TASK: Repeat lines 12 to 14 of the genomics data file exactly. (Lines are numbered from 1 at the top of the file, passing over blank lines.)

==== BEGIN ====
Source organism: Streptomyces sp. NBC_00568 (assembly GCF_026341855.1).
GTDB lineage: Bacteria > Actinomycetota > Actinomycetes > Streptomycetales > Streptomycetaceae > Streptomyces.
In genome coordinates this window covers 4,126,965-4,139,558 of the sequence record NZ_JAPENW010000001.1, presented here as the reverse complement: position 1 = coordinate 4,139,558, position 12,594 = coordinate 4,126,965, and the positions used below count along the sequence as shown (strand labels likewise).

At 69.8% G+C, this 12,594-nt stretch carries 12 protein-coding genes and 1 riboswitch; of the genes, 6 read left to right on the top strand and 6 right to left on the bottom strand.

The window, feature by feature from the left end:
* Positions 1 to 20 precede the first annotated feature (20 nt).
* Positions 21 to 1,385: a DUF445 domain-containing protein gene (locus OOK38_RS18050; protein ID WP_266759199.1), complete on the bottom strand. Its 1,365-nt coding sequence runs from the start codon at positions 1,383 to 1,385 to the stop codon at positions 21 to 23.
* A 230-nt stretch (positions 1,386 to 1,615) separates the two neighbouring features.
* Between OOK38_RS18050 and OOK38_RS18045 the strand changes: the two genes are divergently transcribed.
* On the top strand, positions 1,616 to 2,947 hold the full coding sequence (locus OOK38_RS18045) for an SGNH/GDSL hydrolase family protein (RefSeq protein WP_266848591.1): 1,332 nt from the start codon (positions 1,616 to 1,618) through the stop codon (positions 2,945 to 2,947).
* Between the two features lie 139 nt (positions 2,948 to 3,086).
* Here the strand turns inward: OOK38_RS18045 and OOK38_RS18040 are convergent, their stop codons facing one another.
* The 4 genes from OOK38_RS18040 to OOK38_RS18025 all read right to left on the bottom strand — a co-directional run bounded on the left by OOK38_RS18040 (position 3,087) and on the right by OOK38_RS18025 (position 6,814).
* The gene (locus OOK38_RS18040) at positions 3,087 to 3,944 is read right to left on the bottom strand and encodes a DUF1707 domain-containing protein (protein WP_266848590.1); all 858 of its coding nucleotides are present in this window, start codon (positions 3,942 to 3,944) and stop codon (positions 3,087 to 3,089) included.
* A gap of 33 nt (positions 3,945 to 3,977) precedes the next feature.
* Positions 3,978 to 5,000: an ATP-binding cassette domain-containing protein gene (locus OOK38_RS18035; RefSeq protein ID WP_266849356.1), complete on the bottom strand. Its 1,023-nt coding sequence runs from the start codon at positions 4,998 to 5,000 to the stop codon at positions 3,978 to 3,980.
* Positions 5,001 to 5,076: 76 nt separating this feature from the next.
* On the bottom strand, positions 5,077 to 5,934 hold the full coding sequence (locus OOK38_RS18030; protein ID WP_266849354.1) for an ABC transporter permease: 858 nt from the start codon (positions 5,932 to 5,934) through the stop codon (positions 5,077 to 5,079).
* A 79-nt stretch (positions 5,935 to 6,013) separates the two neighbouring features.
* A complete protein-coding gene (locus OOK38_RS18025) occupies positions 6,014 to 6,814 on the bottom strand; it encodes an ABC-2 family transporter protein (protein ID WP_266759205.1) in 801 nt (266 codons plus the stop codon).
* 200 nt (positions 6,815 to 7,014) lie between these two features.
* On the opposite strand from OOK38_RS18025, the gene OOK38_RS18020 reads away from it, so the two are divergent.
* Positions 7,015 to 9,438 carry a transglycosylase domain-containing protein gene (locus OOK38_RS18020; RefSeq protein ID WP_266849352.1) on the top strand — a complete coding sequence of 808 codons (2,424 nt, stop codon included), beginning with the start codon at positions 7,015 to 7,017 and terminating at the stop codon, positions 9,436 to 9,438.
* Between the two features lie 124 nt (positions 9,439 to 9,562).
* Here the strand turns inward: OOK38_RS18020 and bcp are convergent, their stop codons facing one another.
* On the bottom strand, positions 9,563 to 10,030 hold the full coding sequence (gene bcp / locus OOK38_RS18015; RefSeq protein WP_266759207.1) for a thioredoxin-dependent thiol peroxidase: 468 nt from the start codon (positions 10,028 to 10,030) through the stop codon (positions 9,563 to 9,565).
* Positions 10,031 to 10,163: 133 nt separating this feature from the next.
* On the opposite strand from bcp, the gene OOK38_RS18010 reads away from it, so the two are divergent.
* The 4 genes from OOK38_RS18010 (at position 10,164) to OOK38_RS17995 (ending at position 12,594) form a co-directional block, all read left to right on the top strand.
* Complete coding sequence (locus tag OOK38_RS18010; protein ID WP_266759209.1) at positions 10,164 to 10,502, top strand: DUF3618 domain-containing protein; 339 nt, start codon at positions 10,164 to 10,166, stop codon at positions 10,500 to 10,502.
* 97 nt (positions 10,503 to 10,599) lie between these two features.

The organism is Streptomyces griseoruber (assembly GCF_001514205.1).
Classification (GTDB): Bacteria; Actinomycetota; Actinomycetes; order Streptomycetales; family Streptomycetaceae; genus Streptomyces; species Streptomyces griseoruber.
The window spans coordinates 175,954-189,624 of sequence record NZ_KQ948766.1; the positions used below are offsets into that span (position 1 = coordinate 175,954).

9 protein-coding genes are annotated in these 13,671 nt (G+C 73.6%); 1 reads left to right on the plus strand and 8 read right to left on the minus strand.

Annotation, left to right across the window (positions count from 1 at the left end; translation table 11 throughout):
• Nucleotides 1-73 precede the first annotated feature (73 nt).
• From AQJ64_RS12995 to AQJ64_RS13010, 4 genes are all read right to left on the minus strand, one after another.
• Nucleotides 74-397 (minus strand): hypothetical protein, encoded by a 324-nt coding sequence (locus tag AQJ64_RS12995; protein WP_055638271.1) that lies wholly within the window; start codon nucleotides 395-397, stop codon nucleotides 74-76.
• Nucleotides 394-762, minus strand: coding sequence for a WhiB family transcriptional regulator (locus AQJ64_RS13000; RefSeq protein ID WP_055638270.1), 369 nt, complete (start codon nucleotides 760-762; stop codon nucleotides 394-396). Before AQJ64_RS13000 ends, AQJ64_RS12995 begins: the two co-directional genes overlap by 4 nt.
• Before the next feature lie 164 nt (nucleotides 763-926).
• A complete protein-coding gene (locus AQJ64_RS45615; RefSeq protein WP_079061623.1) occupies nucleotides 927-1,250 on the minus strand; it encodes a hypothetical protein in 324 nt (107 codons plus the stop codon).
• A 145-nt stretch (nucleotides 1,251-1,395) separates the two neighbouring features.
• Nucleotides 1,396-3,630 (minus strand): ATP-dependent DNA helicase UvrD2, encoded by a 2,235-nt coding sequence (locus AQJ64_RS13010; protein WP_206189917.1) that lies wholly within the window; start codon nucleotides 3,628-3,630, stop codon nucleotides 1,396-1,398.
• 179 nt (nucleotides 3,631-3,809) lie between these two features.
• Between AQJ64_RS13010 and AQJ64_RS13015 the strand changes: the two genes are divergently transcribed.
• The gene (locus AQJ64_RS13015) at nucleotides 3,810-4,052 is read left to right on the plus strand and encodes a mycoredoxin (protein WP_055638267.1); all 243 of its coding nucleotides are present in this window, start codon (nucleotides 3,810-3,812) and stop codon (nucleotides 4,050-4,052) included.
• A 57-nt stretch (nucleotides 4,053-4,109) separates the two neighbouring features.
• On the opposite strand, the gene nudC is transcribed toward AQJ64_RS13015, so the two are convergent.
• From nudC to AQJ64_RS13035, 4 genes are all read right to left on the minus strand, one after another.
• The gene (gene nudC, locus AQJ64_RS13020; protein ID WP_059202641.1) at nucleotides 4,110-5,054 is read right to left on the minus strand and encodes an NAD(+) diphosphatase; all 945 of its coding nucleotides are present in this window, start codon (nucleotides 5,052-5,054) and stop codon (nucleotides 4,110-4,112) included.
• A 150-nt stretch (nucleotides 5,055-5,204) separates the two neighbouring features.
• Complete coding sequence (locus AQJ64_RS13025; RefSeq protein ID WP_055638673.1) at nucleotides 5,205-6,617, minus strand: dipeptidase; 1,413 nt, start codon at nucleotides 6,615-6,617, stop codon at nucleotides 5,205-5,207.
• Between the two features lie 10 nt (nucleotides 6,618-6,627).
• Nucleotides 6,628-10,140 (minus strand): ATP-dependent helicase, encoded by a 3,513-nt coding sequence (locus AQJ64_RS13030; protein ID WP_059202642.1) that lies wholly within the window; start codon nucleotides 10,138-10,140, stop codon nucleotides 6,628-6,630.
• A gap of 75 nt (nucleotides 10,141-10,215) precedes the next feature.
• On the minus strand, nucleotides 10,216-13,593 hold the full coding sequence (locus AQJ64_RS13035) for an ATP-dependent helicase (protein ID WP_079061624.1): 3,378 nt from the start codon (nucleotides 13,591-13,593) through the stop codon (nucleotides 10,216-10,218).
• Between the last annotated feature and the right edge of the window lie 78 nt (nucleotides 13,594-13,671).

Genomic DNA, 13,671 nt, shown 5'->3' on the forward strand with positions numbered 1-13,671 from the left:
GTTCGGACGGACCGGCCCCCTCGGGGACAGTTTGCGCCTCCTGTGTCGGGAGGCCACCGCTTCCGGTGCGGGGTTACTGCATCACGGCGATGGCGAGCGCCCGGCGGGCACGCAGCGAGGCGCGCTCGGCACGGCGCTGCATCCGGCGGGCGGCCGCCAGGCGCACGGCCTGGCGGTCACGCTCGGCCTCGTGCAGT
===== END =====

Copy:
* Here the strand turns inward: OOK38_RS18045 and OOK38_RS18040 are convergent, their stop codons facing one another.
* The 4 genes from OOK38_RS18040 to OOK38_RS18025 all read right to left on the bottom strand — a co-directional run bounded on the left by OOK38_RS18040 (position 3,087) and on the right by OOK38_RS18025 (position 6,814).
* The gene (locus OOK38_RS18040) at positions 3,087 to 3,944 is read right to left on the bottom strand and encodes a DUF1707 domain-containing protein (protein WP_266848590.1); all 858 of its coding nucleotides are present in this window, start codon (positions 3,942 to 3,944) and stop codon (positions 3,087 to 3,089) included.